Exhalation: Stories is a collection of award-winning stories (at least five Hugos and several Nebulas between them) by American speculative fiction writer Ted Chiang. These moderately-paced stories are entertaining, but they are also examinations of ideas, touching on such serious topics as religion, meta-cognition (thinking about thinking), and AI. These are stories to take your time over, because they make you think, and in the way of the best kind of science fiction: about what it means to be human.
These stories have already been reviewed by many people; I doubt I have anything to add to the conversation, except to say that I liked them. In order by how much they appealed to me (a totally subjective measure), here are the stories. (Warning, a few mild spoilers ahead):
- The Merchant and the Alchemist’s Gate: Time travel in an Arabian Nights-style tale, with stories within a story, and lessons about acceptance of what cannot be changed. An inability to change the past is not necessarily tragic.
- Anxiety is the Dizziness of Freedom: Electronic devices allow communication across parallel worlds. A woman with a guilty conscience uses her unethically-obtained wealth to benefit someone else she respects. This story is an antidote to the nihilistic many worlds theory, which says that all choices are equally probable, and cancel each other out. Chiang argues that if an individual’s character is revealed by the choices they make over time, some choices would be impossible for the character to make, even across many worlds.
- Omphalos: A scientist on a provably God-created world has a religious crisis on discovering that their world was a trial run, and they are not the true centre of creation.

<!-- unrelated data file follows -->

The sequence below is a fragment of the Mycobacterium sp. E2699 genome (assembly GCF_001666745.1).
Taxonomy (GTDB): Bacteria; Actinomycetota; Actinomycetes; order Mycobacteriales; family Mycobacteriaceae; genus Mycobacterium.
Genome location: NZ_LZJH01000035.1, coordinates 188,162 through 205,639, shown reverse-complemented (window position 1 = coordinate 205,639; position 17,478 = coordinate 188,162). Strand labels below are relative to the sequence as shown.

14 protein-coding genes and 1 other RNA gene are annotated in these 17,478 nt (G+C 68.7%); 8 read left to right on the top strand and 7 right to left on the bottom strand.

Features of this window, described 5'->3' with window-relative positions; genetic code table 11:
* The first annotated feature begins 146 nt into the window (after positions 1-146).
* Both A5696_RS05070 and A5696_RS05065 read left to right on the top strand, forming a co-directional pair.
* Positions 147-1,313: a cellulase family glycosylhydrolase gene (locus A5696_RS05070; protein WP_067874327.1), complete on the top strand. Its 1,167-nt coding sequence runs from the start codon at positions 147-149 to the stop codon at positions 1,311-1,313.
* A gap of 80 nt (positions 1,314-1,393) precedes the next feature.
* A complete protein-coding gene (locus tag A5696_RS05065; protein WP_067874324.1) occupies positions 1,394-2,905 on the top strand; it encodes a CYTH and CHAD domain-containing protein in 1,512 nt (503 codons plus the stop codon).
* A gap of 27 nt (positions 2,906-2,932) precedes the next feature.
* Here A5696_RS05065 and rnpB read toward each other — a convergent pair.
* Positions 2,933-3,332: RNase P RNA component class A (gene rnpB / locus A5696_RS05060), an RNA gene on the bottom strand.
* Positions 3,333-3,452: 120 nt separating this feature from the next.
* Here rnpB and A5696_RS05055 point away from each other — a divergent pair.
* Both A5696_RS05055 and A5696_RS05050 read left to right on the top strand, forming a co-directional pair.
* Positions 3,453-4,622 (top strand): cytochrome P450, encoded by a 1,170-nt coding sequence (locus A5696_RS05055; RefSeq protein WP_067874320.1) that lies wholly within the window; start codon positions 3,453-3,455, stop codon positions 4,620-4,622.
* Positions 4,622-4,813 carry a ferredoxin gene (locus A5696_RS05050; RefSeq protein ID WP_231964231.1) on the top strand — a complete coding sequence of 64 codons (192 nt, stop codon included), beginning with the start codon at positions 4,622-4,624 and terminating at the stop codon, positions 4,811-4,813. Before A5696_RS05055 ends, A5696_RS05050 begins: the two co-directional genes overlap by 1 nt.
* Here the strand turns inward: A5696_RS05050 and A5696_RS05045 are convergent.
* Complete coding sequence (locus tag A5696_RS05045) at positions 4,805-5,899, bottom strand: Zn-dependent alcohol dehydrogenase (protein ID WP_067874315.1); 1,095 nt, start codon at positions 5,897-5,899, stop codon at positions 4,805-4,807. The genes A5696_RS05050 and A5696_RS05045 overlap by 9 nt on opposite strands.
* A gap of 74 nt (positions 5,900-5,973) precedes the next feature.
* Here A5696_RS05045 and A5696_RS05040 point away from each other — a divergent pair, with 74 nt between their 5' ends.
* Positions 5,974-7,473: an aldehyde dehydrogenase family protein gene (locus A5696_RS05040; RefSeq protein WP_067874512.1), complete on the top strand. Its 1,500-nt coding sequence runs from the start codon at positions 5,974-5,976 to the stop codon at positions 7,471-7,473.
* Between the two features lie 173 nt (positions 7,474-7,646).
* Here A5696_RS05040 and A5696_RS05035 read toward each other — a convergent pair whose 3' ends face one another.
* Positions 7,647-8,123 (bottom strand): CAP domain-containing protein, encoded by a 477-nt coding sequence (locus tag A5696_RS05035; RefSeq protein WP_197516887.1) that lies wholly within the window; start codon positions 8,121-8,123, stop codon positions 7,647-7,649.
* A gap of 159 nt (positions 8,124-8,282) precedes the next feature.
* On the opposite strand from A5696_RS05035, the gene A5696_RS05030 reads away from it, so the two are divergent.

- The Great Silence: The physicist Enrico Fermi asked where are all those alien civilisations that are theorised to be out there. Chiang asks if we would even be able to recognise them, given our inability to recognise and communicate with the alien intelligences in other Earth-bound creatures.
- Exhalation: In an enclosed world of mechanical beings, a scientist undergoes a truly dangerous self-examination.
- The Truth of Fact, The Truth of Feeling: In two intertwined narratives, one examines the impact of easy searchability of recorded video of an individual’s entire life on that person, when that factual record doesn’t match the individual’s unreliable memory. (The conclusion—that people would face up to their failures when confronted with the video evidence—seems rather optimistic to me.) The other narrative describes the impact of written documentation on a tribe’s oral culture, and the tribal elder’s drawing a distinction between the truth of a fact (from the written record or eye-witness testimony) and the truth of a person or group’s narrative of their identity, which may not jibe with the recorded facts.
There were three other rather less-successful stories in the collection, including the longest, The Lifecycle of Software Objects. It drags, unfortunately. It isn’t very successful as a story, even though it is worth skimming as an exploration of an ethical quandary we may face in the not too distant future: if we do succeed in creating self-aware AIs, what responsibilities will we have towards them in terms of their ongoing support and education? Chiang argues that if we expect AIs to eventually become as capable (at least) as adult humans, their consciousnesses will need to be grown organically, and tended and educated just like human children; we won’t get there quickly or by simple machine learning.